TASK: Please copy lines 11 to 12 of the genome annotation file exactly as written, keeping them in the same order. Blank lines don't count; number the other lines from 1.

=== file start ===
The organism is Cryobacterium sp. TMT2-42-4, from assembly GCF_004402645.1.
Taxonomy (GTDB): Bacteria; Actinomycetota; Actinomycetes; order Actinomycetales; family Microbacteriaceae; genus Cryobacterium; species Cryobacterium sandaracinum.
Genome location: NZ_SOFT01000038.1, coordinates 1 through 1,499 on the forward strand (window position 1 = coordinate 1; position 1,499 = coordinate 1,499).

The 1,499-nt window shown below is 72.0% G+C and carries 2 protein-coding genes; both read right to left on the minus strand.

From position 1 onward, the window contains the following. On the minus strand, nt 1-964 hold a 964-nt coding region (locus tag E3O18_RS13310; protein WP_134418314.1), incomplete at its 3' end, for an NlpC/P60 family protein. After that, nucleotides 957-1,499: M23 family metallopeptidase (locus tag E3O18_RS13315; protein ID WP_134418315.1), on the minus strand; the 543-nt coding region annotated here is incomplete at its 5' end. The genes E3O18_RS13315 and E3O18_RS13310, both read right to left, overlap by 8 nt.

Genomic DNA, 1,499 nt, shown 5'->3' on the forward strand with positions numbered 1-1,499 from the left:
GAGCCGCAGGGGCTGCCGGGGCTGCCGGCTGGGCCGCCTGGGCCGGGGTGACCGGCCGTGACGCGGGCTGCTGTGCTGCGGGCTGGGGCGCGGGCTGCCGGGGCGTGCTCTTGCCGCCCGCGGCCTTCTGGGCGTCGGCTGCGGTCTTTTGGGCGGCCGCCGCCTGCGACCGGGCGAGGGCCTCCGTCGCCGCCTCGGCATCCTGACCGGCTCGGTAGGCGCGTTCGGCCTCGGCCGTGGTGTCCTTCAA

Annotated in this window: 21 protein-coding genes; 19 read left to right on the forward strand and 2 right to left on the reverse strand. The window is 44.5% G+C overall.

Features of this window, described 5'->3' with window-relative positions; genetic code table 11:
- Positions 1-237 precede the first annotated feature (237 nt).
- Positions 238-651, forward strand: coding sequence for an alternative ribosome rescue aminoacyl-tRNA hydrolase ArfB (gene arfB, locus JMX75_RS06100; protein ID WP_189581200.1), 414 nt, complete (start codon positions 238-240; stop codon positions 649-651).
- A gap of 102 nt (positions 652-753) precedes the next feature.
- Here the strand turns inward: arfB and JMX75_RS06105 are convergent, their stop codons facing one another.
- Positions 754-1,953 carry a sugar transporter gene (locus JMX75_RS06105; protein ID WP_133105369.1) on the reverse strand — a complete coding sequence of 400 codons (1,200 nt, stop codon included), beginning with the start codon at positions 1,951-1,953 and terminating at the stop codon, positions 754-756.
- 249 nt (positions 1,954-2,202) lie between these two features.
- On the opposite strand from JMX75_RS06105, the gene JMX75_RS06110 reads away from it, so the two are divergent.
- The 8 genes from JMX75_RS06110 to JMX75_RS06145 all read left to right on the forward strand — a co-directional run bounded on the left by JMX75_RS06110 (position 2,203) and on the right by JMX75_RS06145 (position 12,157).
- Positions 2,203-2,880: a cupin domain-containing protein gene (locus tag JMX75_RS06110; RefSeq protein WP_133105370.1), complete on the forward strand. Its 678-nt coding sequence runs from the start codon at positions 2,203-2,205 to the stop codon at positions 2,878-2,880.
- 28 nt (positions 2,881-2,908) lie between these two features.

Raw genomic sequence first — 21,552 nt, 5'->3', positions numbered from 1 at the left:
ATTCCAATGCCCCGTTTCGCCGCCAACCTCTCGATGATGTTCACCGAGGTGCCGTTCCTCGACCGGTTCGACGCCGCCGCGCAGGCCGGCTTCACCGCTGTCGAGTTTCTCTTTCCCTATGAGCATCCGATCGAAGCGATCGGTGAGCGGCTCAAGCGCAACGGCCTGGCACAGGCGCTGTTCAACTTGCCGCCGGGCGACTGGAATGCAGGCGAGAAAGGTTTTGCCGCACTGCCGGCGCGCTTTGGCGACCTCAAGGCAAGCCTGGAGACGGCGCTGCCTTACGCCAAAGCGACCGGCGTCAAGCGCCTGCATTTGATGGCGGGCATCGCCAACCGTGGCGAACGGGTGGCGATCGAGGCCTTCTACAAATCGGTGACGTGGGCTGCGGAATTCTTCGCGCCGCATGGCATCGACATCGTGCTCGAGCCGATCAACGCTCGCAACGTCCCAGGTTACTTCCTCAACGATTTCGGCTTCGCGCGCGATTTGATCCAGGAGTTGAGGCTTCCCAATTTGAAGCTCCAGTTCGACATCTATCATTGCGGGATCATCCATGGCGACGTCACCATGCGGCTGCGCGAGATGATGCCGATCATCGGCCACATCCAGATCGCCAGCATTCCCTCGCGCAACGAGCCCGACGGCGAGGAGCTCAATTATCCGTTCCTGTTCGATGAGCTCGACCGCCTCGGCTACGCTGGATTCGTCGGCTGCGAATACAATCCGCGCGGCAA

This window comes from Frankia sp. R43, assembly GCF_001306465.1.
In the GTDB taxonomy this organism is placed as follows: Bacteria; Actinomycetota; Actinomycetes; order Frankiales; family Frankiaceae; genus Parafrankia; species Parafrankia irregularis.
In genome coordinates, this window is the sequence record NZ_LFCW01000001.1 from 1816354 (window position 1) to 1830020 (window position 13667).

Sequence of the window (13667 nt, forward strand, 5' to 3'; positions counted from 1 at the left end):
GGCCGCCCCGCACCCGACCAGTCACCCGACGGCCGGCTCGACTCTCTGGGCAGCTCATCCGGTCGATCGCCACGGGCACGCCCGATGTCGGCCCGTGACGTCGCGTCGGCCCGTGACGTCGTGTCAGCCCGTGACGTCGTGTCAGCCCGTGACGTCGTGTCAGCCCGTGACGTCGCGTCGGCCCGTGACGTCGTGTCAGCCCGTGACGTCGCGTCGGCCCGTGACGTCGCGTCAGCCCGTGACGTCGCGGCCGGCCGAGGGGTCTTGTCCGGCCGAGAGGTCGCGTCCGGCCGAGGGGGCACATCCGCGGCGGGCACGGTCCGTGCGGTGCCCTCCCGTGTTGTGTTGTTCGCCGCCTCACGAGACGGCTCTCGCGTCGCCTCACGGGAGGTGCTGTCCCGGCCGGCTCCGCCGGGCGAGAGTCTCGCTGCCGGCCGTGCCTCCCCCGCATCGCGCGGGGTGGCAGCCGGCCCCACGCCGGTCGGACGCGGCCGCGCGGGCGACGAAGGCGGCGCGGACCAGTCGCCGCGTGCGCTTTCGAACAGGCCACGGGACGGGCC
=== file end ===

- Positions 238-651, forward strand: coding sequence for an alternative ribosome rescue aminoacyl-tRNA hydrolase ArfB (gene arfB, locus JMX75_RS06100; protein ID WP_189581200.1), 414 nt, complete (start codon positions 238-240; stop codon positions 649-651).
- A gap of 102 nt (positions 652-753) precedes the next feature.